Policy development can be a painful and drawn out process to say the least. I remember my terms as VP Policy for the Wildrose Party. The process is critical however. A party can provide the study and critique necessary in order to build a comprehensive policy set. While an individual may come with some expertise in a couple of fields, they can never cover everything. With the combined effort of a party, policies can be built to cover most city needs.
In having a party study policies, councilors won’t be as beholden to city administration for policy development. Countless millions are pissed away in the cottage industry of studies and commissions formed by city hall as councilors kick policy questions down the road to city administration rather than try to take them on themselves. A party can do much of this and at no cost to taxpayers. Administration driven policies invariably are modeled to benefit members of the administration rather than the taxpayers footing the bill. Lets take that role out of the hands of bureaucrats.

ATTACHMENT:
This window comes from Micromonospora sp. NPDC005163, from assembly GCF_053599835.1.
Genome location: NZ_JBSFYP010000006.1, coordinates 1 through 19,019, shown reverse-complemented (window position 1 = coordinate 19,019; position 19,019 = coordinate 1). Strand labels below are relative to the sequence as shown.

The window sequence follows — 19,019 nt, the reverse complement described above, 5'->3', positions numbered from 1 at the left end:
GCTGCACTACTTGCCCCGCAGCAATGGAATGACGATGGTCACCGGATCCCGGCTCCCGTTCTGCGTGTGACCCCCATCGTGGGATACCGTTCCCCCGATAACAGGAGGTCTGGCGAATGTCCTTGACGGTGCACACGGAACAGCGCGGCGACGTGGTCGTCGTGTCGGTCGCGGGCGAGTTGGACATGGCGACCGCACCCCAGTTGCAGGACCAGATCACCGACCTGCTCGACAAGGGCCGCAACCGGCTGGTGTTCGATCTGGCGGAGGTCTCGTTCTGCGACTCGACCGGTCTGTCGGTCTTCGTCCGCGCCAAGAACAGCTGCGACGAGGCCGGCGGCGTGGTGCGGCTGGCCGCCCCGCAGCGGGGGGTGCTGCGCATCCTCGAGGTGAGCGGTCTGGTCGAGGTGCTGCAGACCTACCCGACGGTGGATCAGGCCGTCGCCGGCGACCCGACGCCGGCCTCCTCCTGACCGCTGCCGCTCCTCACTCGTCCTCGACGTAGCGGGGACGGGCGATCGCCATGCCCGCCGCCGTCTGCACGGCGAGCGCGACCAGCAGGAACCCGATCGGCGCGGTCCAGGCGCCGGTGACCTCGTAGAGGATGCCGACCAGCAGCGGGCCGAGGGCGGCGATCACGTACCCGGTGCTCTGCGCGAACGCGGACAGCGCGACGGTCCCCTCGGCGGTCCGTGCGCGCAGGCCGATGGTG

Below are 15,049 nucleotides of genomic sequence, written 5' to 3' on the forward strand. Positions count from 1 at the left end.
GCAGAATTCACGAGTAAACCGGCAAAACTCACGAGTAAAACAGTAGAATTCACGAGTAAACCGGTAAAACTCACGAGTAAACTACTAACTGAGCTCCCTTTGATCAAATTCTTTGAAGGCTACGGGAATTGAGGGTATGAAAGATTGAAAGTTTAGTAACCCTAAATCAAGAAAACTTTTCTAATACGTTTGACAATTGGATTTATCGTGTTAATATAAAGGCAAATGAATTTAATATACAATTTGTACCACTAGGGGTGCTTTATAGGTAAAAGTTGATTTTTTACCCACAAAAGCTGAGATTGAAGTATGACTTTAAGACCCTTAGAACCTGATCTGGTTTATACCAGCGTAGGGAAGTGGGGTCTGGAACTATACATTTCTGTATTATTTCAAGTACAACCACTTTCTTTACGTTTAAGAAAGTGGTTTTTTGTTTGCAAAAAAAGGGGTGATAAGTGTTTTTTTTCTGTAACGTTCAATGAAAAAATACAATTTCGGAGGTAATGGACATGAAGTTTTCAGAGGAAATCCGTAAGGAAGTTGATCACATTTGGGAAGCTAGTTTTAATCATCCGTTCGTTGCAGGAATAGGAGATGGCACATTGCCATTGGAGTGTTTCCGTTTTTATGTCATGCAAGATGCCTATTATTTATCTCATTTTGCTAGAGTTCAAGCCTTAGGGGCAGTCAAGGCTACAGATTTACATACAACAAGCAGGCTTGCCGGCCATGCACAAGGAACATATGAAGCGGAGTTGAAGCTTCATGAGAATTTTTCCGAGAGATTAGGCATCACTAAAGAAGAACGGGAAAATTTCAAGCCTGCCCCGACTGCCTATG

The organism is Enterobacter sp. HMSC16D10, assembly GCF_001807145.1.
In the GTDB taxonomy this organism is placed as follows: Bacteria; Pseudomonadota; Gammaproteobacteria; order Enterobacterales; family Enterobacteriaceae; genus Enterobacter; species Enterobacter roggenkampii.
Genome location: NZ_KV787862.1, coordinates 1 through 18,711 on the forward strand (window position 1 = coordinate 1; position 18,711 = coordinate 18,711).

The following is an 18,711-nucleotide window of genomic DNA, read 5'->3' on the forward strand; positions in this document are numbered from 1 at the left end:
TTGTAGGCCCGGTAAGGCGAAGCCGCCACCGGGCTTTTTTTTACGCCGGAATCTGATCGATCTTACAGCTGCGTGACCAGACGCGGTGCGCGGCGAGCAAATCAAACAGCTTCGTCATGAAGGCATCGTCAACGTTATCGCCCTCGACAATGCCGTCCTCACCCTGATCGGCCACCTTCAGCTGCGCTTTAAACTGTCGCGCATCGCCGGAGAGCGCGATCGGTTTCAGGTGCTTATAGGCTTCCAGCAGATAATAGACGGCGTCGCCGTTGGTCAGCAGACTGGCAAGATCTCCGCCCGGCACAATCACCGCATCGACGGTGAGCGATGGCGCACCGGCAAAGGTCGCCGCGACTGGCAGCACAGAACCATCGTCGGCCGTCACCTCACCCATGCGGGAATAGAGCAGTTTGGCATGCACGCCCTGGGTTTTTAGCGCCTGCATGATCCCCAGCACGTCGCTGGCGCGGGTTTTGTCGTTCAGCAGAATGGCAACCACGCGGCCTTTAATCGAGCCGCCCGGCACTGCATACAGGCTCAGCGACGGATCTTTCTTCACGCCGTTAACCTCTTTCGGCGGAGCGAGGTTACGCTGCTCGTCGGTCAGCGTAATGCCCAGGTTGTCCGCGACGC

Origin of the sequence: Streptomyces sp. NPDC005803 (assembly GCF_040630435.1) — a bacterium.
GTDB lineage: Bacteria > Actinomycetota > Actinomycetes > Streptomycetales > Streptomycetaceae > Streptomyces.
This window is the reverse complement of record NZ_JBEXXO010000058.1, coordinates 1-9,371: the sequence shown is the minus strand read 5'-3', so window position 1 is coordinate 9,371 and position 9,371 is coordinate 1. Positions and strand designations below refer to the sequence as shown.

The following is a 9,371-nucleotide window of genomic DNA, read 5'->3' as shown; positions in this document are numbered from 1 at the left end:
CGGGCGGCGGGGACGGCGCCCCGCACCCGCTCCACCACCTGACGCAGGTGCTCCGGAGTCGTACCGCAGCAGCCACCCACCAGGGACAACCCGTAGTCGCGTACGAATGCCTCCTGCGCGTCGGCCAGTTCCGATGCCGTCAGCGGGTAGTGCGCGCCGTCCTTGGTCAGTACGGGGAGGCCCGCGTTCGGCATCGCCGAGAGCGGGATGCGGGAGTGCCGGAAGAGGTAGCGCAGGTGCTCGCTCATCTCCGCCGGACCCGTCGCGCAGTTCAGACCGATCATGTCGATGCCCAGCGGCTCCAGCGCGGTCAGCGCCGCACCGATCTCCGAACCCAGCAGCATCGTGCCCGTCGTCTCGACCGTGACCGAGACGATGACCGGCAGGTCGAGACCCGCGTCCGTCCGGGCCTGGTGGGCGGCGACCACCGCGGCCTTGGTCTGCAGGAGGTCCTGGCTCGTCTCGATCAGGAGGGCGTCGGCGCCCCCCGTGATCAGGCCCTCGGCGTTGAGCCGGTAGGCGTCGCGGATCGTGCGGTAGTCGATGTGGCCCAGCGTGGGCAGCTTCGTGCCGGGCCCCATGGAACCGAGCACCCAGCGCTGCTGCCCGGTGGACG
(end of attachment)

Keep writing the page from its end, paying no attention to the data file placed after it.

Calgary is heading down an ugly road with no end in sight right now. If we don’t change how we take on the next election, the outcome of the election will be no different. The incumbents will return and Calgary can look forward to four more years of dysfunctional squabbling and idiotic pet projects from councilors while core needs continue to be neglected. The massive tax and fee increases will continue as well.
A party system isn’t perfect but it beats the hell out of the mess that Calgary is enduring right now. The time to get this party going is yesterday. It will take two years to get this up and running in time for the next election. It won’t be easy to pull off but nothing worthwhile is.
Nobody can afford the status-quo any longer.